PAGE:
Burma's main opposition party has said it will boycott next week's landmark constitutional convention organised by the military government.
Aung San Suu Kyi was detained in a military crackdown nearly a year ago
The National League for Democracy said it took the decision after the military government refused to free its party leader Aung San Suu Kyi.
The junta portrays the talks as the first step in a roadmap to democracy.
But correspondents say the convention is likely to lose a lot of credibility if the NLD is not present.
The convention is planned to open on 17 May, with this Friday being the deadline for the NLD to register.
But party chairman Aung Shwe told reporters: "The NLD does not believe that it will be able to benefit the nation by participating in the National Convention. Therefore, the NLD decided that it will not attend."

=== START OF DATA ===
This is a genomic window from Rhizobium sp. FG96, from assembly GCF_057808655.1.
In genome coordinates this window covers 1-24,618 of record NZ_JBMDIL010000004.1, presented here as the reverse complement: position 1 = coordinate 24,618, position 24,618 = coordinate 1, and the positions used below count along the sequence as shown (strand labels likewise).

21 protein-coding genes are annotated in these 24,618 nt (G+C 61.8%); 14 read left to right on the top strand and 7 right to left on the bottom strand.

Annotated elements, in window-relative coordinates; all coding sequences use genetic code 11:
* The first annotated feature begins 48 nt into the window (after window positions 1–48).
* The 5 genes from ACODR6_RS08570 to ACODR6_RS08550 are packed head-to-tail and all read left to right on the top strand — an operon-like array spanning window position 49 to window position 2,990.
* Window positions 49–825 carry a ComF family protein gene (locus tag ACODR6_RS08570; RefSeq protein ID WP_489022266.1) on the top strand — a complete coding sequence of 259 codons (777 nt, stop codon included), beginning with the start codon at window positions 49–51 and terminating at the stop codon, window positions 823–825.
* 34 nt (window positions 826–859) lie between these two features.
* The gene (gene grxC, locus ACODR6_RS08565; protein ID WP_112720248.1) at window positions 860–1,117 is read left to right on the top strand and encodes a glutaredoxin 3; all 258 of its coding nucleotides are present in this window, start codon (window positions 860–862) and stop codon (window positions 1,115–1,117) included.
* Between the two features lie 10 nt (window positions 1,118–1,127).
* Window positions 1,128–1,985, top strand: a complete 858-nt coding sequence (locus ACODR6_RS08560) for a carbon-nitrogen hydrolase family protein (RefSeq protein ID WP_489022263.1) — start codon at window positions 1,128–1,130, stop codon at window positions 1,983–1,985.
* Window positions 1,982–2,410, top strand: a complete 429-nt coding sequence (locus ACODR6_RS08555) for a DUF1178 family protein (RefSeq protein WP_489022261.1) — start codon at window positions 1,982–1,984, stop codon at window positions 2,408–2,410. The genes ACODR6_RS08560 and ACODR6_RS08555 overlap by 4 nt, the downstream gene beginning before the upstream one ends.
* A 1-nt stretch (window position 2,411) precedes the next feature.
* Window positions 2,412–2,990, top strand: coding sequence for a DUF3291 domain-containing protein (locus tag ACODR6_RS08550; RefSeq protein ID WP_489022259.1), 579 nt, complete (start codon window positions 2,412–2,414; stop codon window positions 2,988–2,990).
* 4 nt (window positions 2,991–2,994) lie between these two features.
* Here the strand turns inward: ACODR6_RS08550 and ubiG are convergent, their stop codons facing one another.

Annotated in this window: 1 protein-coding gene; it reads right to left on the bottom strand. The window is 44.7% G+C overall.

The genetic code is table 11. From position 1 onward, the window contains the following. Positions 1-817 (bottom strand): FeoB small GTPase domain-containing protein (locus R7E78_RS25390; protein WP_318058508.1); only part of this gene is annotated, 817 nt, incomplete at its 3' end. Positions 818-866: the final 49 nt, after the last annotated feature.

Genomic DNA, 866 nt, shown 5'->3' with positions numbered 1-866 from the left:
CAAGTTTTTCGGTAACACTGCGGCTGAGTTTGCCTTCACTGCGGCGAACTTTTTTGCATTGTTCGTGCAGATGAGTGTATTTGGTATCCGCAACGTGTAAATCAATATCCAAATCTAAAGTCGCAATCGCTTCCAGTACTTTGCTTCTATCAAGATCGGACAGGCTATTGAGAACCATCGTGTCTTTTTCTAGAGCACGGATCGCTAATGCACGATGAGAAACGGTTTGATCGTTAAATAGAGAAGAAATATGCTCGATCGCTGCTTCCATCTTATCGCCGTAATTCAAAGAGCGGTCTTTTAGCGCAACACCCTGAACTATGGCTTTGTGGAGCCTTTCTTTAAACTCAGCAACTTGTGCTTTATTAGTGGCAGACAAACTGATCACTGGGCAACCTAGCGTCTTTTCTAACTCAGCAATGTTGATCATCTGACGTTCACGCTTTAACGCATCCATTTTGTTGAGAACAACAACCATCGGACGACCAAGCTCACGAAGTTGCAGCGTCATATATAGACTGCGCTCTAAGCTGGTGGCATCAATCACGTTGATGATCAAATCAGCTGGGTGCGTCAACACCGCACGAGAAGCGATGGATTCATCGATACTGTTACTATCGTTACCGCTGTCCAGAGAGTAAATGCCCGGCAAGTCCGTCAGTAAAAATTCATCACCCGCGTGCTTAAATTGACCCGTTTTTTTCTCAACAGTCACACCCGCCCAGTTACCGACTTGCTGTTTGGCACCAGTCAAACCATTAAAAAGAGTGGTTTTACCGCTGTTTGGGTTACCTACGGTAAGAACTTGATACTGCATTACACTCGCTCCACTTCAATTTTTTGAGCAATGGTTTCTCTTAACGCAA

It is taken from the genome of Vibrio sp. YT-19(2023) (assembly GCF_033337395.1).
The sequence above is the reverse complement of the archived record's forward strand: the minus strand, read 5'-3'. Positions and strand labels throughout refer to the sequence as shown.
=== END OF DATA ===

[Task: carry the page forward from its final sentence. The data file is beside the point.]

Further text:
"The government refused to agree to our demands to release Aung San Suu Kyi and (NLD vice chairman) Tin Oo," he added.
The two NDL leaders are still under house arrest in Rangoon.
Aung Shwe also said the government had turned down the NLD's key demand for reopening all of its offices before the convention. Currently, only the NLD's headquarters in Rangoon are open.
"The NLD will not participate in the National convention under these conditions," Aung Shwe said.
Burma has been criticised by the United States and the European Union over its human rights record and the continued detention of Aung San Suu Kyi and other opposition members.
Outside Burma, the release of Aung San Suu Kyi is seen as a vitally important step in the path to democracy.
But the government in Rangoon maintains the opposition leader is not a fundamental part of the process, a BBC correspondent in the region says.